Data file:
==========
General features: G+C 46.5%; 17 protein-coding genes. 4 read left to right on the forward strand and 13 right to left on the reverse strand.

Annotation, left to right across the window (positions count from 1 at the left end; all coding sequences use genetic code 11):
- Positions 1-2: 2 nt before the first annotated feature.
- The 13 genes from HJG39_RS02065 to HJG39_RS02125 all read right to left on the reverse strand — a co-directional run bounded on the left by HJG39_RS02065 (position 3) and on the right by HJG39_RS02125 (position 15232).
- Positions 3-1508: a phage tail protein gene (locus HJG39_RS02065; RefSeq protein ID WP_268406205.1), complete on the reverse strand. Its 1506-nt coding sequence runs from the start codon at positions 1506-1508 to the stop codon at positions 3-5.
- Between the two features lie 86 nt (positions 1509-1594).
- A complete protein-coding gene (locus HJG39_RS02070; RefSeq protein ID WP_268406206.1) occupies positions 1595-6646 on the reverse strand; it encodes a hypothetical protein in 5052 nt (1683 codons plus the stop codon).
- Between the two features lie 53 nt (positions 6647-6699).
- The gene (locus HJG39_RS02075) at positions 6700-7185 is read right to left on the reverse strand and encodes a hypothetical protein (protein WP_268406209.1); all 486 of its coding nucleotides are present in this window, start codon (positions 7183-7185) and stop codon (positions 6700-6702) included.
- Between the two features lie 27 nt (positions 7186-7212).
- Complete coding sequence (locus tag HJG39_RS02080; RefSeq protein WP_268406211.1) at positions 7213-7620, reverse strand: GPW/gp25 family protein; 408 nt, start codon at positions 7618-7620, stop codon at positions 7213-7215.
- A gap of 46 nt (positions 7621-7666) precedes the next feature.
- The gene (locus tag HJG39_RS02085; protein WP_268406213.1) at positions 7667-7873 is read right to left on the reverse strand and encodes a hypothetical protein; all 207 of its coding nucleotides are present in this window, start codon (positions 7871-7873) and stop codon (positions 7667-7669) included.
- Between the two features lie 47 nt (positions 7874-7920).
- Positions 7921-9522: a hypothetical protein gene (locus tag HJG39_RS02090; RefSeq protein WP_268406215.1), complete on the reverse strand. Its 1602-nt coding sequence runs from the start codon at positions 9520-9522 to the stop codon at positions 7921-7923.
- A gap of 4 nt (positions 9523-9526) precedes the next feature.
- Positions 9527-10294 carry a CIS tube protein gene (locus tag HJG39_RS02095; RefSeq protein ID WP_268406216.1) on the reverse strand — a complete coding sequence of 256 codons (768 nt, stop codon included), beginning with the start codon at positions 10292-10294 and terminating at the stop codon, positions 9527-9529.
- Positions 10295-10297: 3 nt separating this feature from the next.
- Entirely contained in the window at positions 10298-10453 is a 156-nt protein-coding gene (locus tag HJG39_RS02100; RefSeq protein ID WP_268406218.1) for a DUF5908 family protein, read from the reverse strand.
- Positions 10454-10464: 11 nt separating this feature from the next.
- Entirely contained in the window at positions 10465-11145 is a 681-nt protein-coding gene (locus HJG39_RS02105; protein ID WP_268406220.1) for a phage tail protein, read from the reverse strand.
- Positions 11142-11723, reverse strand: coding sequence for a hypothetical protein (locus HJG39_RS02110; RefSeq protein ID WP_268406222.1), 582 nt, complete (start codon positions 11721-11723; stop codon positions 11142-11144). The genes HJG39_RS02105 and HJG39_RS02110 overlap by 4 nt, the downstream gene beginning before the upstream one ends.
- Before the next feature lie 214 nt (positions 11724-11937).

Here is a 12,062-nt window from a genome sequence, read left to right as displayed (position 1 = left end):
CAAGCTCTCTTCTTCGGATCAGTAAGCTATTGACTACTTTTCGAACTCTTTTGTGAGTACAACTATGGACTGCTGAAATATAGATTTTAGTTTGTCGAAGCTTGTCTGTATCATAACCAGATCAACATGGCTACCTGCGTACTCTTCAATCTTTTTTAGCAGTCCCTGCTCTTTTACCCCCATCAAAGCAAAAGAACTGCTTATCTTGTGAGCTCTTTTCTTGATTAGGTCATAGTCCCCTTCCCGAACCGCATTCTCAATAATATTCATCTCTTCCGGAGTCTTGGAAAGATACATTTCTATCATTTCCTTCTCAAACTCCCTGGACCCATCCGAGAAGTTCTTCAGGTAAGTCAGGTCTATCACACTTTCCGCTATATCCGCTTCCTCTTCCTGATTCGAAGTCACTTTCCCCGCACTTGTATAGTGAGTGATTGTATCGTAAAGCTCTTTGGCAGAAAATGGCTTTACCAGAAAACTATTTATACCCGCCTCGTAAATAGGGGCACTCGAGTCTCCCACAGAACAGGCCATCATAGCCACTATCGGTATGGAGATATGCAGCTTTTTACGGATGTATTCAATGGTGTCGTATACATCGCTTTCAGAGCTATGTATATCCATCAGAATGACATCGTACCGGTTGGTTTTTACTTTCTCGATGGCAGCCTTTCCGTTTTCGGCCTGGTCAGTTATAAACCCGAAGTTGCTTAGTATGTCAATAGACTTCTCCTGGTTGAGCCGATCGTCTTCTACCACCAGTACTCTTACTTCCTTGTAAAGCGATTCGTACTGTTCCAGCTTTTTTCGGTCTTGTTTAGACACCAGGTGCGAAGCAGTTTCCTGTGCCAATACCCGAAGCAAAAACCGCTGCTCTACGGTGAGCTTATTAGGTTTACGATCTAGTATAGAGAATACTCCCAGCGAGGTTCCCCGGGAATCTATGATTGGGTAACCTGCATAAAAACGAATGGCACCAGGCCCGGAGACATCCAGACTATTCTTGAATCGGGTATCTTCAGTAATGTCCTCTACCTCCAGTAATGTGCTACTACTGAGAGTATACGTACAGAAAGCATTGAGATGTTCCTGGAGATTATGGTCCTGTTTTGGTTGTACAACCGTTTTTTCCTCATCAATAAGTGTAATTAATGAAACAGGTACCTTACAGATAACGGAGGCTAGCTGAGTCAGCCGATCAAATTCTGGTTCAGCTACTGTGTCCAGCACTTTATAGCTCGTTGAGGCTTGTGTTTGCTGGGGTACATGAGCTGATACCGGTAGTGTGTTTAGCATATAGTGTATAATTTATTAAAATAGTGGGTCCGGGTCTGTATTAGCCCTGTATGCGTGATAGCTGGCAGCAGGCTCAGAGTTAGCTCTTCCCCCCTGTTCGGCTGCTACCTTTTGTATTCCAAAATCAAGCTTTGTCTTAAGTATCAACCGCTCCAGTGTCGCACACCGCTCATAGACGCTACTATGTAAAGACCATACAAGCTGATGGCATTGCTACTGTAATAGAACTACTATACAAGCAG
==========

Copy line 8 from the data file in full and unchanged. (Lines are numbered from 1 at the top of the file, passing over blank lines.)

- Between the two features lie 53 nt (positions 6647-6699).